Tom McLaughlin

A former history teacher, Tom is a columnist who lives in Lovell, Maine. His column is published in Maine and New Hampshire newspapers and on numerous web sites. Email: tomthemick@gmail.com

Tuesday, February 25, 2014

Noticing Things

I know I’m getting old when I remember multiple incarnations of a fashion trend. High, up-to-the-knee leather boots on women are popular again for the third time. My sisters and most other women wore them in the sixties. They were ubiquitous again in the eighties and nineties - way back in the 20th century. Now in winter, 2014, I’m seeing them again. They've never gone out of fashion in the sado-masochist community, I learned while doing research for this column. Evidently leather and arousal go together for a lot of people. Now I'll have to add that to the long list of the things I've never understood.

Staying in Lovell full-time, I didn’t notice fashion trends much. Clothing items in a rural area with harsh winters tend toward the utilitarian. I own two pairs of leather construction boots that I treat with waterproofing several times a year. One goes just above my ankles for walking in woods and fields as well as muddy or sandy areas or in light snow. The other pair goes halfway up my calf and those are good for deep snow or walking through heavy brush. My wife almost never wears boots. She might own a pair, but maybe not. She prefers sneakers and she doesn’t accompany me when I’m in the brush or deep snow. Nobody does, now that I think about it, but I digress.

Lately I’m spending a couple of days a week in the Portland area. There I can perceive style trends seldom apparent in Lovell. The other day I cut through Macy’s on my way to the Apple Store in the Maine Mall because it was raining. That took me through the men’s clothing department and I noticed the mannequins were wearing shirts with the collars up. Back in the 1980s, my fashion-addicted students always wore them that way. The mannequins were dressed in two layers of shirts and both collars were up. Perhaps this was fashionable during some other period of my lifetime and I didn’t notice. My wife says I don’t notice a lot of things going on around me and she’s probably right because some things just don't interest me. I won’t be conforming to this latest fad though. All my collars are the button-down type. I like those because I wear a string on my glasses that goes around my neck and it gets caught on collars that aren’t buttoned down.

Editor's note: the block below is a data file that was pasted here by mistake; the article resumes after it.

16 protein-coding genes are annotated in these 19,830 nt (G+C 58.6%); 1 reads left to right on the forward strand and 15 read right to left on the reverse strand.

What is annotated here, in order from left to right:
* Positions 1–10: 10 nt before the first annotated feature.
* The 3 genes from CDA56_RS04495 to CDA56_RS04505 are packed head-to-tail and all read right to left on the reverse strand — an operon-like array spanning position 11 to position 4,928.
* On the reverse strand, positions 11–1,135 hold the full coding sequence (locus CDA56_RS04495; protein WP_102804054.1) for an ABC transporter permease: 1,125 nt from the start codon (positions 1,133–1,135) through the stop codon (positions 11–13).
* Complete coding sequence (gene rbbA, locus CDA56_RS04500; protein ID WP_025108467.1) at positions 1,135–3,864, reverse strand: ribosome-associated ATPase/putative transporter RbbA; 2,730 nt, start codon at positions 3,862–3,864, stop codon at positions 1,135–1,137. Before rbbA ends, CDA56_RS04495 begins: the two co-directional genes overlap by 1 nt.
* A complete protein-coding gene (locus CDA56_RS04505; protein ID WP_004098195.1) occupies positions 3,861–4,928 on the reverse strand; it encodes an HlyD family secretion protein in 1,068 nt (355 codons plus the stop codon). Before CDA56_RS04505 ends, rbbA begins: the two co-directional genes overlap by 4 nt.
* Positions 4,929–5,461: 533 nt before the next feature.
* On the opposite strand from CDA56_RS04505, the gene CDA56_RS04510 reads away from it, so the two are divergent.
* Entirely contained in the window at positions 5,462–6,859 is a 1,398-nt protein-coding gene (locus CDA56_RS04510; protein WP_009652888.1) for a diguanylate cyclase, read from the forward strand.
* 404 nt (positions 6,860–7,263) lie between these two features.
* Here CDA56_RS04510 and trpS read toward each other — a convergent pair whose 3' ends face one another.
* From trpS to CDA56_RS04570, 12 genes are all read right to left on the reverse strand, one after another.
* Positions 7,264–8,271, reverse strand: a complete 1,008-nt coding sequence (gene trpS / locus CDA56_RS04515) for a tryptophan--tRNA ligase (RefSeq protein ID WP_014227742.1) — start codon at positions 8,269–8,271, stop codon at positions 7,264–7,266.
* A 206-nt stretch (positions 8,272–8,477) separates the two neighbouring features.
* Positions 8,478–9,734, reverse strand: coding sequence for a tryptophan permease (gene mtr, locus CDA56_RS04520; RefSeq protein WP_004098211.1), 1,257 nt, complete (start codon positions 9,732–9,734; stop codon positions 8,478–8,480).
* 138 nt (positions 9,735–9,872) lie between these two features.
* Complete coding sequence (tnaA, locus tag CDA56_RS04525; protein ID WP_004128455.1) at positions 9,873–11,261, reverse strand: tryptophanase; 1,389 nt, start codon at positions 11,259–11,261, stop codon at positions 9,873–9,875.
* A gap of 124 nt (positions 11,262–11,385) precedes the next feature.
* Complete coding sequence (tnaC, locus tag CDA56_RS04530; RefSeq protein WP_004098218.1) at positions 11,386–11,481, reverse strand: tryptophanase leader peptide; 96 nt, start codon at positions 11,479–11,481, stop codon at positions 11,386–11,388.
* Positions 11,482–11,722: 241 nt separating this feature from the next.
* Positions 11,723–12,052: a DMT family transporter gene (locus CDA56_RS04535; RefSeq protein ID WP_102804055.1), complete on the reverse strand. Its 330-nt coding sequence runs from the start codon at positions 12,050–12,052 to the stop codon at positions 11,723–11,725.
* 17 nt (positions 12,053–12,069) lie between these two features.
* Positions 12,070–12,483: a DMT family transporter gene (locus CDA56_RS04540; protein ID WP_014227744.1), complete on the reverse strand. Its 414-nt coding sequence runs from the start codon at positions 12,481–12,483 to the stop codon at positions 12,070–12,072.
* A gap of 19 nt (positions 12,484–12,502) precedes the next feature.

Several times this winter I put my collar up and didn’t even know I looked cool. It’s not likely that anyone noticed though because it was when I was snow-blowing my driveway in a strong wind or going out for a run on a cold morning. Sometimes shelter from the elements and fashion coincide, but not very often.

Women are more fashion-conscious than men - or straight men at least. Always have been. Studying history, I notice relatively wild swings in the way women clothed themselves during the 20th century, which is the period I taught for many years. Men, by contrast, don’t look very different at all except for the presence or absence of whiskers. Business suits or just jacket-and-tie hasn’t varied much and that’s good for my wallet. I don’t own a suit anymore but I do have several jackets, ties and two pairs of dress pants - the flimsy kind that cling to my legs with static electricity during winter. I hate that, and they don’t keep out the wind either. I don’t like wearing them and seldom have to except to weddings and funerals. Unfortunately there have been several of the latter recently.